AMA Constructing Memory — Interactive Art Book, a project by Stamps Assistant Professor Dr. Emilia Yang, was selected as the Immersive Impact Award Winner, Creative Advocacy Jury Prize Winner, and Journalistic Achievement Jury Prize Winner in XR (EXTENDED REALITY + INTERACTIVE) category in the 11th Annual International Social Impact Media Awards (SIMA 2023).
Yang’s Interactive Art Book is one of 31 projects selected, along with projects representing the Philippines, China, Korea, Canada, United States, Russia, Germany, Lebanon, Australia, Bosnia, Spain, South Africa, Mozambique, Democratic Republic of Congo, Georgia, and the only one to represent a story, through one hundred stories, from Latin America. SIMA 2023 winners capture a revolution born of radical solidarity and community.
“To meet some of the visionaries behind the global fight for equality and social justice, and to witness the pressing issues they represent first-hand, look no further than the official winners of the 11th Annual International Social Impact Media Awards (SIMA 2023).”
SIMA 2023 Winners are now eligible for entry into SIMA’s global community screening series and online education platform, SIMA Academy, which reaches over 86,500 students around the globe.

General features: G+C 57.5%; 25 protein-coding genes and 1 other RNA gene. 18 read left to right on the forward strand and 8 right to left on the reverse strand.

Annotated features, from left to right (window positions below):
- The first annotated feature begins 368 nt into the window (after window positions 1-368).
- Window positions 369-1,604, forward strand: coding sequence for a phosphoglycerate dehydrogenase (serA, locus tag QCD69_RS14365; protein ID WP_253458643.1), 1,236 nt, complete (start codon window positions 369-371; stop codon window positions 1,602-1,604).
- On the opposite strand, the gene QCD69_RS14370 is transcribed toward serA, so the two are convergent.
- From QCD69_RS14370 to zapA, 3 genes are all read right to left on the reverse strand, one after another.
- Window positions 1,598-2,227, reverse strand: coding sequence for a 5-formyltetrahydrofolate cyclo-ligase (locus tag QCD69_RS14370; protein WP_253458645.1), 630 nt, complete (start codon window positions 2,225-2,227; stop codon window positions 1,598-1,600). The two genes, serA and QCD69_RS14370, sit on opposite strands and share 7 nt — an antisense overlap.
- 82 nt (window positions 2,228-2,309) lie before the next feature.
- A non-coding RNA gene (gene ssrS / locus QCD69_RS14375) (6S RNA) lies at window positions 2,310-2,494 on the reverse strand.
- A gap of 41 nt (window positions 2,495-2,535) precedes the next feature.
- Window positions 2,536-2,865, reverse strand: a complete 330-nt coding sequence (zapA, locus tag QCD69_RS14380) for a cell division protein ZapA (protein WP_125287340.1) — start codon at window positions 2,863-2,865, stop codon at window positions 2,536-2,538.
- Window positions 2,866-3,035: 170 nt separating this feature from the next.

About the Project
In 2021, AMA y No Olvida, Museum of Memory against Impunity published AMA Constructing Memory ‑Interactive Art Book-. The book collects around 100 stories of victims murdered by the Nicaraguan régime, told through the voices of their families. It also includes an Augmented Reality component that through the reading of QR codes on mobile devices, allows access to the testimonies of families on video, maps about the events and virtual altars that hold memory objects of the victims in 3D. Users are able to see the books, trophies, study materials and resistance of the victims that portray their interests, dreams and ties with their communities.
AMA Constructing Memory ‑Interactive Art Book- is part of a transmedia experience and has been presented in different exhibitions, art centers, urban interventions and human rights events in Central America, the United States, Spain and Germany as a way to keep the memory of the victims alive and continue demanding justice for their murders. The book was also recently recognized as the winner of the Social Design category of the 365: AIGA Year in Design contest, organized by the New York based American Institute of Graphic Arts (AIGA).